Joe asks in comments if I have heard anything about this article referencing a “tripledemic” of RSV, COVID, and Influenza.
Respiratory syncytial virus, or RSV, is a common respiratory virus. It usually causes mild, cold-like symptoms. RSV usually strikes children before the age of 2, and is also known to have a severe effect on those over 65 and with weakened immune systems. In the United States, nearly all children have been infected with RSV by age two. This virus has a season, and in the United States, Florida and Hawaii’s season begins in mid September, with the rest of the country’s RSV season beginning by mid-November. The incidence of RSV peaks each year by mid-winter. It is an airborne virus that can also be spread by fomites.
A fomite is a surface that is contaminated because a virus that can live for a time outside of its host is on the fomite’s surface. A person touches the fomite and then touches their face. The average person touches their face 4,000 times a day. Kids even more so. This is why frequent handwashing can be effective in preventing illness.
Influenza also has a season, as we all well know. It also strikes the immunocompromised and the elderly.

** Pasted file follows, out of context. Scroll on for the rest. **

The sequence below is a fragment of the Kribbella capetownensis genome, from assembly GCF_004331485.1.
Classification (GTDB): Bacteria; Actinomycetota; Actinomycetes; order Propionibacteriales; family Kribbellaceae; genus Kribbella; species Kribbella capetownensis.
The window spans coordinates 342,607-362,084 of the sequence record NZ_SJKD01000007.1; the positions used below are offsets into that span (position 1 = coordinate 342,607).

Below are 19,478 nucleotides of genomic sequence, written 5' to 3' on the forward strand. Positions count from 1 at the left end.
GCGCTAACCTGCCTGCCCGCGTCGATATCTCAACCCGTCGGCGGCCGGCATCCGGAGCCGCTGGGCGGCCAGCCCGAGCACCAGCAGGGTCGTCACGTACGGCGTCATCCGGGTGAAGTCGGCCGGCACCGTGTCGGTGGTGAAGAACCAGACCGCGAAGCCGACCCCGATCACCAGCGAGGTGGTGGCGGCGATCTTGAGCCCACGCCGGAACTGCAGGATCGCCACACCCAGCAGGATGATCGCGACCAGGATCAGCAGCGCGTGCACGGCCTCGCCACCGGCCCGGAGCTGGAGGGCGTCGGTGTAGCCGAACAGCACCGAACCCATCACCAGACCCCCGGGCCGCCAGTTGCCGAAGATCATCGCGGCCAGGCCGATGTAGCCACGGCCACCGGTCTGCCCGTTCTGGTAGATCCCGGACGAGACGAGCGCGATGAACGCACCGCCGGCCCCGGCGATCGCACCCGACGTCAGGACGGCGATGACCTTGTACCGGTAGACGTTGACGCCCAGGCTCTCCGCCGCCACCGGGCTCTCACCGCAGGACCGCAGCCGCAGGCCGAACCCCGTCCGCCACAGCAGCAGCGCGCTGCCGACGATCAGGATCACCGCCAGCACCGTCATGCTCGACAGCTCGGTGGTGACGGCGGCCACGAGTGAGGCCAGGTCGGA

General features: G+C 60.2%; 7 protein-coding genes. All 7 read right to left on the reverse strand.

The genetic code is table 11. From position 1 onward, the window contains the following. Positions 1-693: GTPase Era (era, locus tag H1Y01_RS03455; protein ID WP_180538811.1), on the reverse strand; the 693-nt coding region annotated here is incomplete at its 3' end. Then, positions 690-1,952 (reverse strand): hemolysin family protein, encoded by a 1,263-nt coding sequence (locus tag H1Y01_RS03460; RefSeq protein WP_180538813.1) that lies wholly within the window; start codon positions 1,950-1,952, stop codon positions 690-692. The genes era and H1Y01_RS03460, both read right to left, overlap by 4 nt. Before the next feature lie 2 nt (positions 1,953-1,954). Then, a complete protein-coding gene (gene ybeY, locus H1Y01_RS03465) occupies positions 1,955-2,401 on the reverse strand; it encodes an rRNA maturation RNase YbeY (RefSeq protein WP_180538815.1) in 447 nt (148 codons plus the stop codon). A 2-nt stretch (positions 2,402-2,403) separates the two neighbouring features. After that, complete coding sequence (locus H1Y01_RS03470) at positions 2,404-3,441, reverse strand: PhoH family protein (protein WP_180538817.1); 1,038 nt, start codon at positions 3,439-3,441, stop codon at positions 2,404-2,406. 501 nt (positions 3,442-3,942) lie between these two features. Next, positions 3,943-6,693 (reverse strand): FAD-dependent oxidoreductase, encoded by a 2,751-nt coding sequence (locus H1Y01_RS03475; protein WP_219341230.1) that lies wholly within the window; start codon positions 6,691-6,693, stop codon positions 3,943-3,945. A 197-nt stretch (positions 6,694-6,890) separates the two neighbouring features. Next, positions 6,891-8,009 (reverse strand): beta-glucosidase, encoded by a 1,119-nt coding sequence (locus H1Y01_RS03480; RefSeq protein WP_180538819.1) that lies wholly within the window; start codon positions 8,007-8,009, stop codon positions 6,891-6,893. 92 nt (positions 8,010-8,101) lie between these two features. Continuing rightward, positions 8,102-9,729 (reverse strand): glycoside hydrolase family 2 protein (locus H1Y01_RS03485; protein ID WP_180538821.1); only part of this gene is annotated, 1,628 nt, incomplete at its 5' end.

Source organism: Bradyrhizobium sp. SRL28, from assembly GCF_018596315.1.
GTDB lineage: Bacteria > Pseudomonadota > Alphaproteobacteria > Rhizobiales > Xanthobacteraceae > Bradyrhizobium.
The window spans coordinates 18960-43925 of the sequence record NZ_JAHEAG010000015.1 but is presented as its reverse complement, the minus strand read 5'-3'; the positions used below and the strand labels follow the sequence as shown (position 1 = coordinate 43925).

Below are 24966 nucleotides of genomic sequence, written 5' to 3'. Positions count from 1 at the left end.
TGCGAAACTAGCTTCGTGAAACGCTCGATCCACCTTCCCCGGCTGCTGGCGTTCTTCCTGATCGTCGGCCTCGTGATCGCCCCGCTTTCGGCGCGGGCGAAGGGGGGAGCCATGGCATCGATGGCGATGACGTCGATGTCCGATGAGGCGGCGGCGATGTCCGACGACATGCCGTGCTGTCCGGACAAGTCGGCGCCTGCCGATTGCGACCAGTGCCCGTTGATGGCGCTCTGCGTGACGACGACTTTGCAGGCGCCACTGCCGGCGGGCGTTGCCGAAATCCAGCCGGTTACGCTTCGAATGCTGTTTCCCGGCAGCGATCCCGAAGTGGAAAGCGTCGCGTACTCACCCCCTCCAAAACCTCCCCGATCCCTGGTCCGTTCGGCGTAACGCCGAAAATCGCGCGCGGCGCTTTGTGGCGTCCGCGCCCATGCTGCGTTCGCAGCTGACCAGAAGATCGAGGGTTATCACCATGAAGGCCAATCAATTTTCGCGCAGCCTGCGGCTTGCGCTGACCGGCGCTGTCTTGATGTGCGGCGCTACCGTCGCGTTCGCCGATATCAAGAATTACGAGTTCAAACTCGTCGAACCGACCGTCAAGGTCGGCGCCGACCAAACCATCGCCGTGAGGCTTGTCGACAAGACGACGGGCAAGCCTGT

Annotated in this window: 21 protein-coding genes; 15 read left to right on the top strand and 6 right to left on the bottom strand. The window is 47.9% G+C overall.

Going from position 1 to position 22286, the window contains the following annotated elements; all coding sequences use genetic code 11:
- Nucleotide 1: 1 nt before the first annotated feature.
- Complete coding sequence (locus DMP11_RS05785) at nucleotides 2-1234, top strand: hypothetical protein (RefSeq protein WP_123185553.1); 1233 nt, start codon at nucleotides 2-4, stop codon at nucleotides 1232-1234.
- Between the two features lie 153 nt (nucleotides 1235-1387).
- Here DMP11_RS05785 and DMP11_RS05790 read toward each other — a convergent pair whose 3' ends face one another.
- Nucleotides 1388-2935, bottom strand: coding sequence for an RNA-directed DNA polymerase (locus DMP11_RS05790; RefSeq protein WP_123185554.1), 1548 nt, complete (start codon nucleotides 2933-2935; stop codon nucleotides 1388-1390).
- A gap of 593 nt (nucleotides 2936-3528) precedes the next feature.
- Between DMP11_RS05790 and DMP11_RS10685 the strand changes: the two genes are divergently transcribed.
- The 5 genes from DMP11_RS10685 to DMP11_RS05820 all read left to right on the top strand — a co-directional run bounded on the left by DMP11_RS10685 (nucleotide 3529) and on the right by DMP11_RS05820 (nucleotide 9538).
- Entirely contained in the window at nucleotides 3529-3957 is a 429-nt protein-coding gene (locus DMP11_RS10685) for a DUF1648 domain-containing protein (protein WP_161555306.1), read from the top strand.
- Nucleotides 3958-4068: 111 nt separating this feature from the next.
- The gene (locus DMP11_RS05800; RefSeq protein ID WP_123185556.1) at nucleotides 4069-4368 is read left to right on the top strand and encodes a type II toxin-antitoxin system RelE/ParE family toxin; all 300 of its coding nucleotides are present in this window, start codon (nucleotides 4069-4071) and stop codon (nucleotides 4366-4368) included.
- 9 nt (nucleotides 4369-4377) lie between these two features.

Until 2020, patterns for RSV in the United States were predictable. The patterns of RSV and other common respiratory illnesses have been messed up since the lockdowns in 2020. The number of RSV infections began to rise in the spring of 2021 and peaked in July. Why? I mean, this is usually a winter virus.
In 2020 and into 2021, there weren’t many cases of seasonal illnesses because kids were largely kept out of school during the peak RSV and flu seasons during the winter of 2020-2021. In most states not named Florida, the same happened during the 2021-2022 season, so all of the kids who would have brought the virus home to their younger siblings weren’t in school to do so. That means all of the kids born in 2019, 2020, and 2021 have not been exposed to RSV and this will create a heavier than usual RSV and flu season. It makes total sense.
The same is true of the flu. This year, the season appears to be starting a bit earlier than usual, but that is not surprising, considering what I discussed above. The past couple of years have been unusually light for the flu, and I think that we are going to have a rebound year.
So what does this mean? Nothing. Most people who get it have a bit of a cold and then soon recover.
As far as COVID: granted that this is anecdotal, but we don’t seem to be seeing any more COVID than we have been seeing for the past year, at least not in my hospital. It’s just a constant background now. I have had it twice, and I don’t even bother to wear a mask when I treat COVID patients any more. The CDC is not really reporting a high number of COVID cases right now.
I don’t think that there is anything to make a big deal out of right now. That may change, but for now I don’t think it’s anything to get in a lather over.